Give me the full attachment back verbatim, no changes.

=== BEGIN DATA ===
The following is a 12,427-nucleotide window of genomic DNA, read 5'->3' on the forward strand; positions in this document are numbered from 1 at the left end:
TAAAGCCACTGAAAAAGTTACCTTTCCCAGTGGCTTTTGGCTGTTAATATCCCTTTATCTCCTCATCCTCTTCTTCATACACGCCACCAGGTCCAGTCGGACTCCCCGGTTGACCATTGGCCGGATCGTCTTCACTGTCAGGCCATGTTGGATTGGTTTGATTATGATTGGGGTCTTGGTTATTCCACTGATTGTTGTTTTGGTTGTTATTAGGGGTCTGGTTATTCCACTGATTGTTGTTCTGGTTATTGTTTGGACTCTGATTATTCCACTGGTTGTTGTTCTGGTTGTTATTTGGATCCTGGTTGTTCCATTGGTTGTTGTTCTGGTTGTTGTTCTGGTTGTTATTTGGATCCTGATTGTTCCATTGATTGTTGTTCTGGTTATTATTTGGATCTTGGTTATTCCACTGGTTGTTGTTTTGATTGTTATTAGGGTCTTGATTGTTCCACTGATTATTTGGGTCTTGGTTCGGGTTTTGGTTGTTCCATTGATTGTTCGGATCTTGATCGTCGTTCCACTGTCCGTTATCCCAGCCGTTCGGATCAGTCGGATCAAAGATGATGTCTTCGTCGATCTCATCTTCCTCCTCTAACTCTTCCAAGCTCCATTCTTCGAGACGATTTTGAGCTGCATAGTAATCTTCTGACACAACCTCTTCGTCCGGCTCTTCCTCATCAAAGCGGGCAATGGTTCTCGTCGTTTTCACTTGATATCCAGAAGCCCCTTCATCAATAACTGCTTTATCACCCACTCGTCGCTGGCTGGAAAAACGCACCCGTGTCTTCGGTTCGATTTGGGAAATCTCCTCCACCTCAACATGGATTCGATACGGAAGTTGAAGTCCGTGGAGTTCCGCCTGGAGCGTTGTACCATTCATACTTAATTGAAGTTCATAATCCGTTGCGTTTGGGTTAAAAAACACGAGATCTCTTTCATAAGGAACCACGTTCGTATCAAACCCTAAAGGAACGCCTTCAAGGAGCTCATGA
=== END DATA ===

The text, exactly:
The following is a 12,427-nucleotide window of genomic DNA, read 5'->3' on the forward strand; positions in this document are numbered from 1 at the left end:
TAAAGCCACTGAAAAAGTTACCTTTCCCAGTGGCTTTTGGCTGTTAATATCCCTTTATCTCCTCATCCTCTTCTTCATACACGCCACCAGGTCCAGTCGGACTCCCCGGTTGACCATTGGCCGGATCGTCTTCACTGTCAGGCCATGTTGGATTGGTTTGATTATGATTGGGGTCTTGGTTATTCCACTGATTGTTGTTTTGGTTGTTATTAGGGGTCTGGTTATTCCACTGATTGTTGTTCTGGTTATTGTTTGGACTCTGATTATTCCACTGGTTGTTGTTCTGGTTGTTATTTGGATCCTGGTTGTTCCATTGGTTGTTGTTCTGGTTGTTGTTCTGGTTGTTATTTGGATCCTGATTGTTCCATTGATTGTTGTTCTGGTTATTATTTGGATCTTGGTTATTCCACTGGTTGTTGTTTTGATTGTTATTAGGGTCTTGATTGTTCCACTGATTATTTGGGTCTTGGTTCGGGTTTTGGTTGTTCCATTGATTGTTCGGATCTTGATCGTCGTTCCACTGTCCGTTATCCCAGCCGTTCGGATCAGTCGGATCAAAGATGATGTCTTCGTCGATCTCATCTTCCTCCTCTAACTCTTCCAAGCTCCATTCTTCGAGACGATTTTGAGCTGCATAGTAATCTTCTGACACAACCTCTTCGTCCGGCTCTTCCTCATCAAAGCGGGCAATGGTTCTCGTCGTTTTCACTTGATATCCAGAAGCCCCTTCATCAATAACTGCTTTATCACCCACTCGTCGCTGGCTGGAAAAACGCACCCGTGTCTTCGGTTCGATTTGGGAAATCTCCTCCACCTCAACATGGATTCGATACGGAAGTTGAAGTCCGTGGAGTTCCGCCTGGAGCGTTGTACCATTCATACTTAATTGAAGTTCATAATCCGTTGCGTTTGGGTTAAAAAACACGAGATCTCTTTCATAAGGAACCACGTTCGTATCAAACCCTAAAGGAACGCCTTCAAGGAGCTCATGA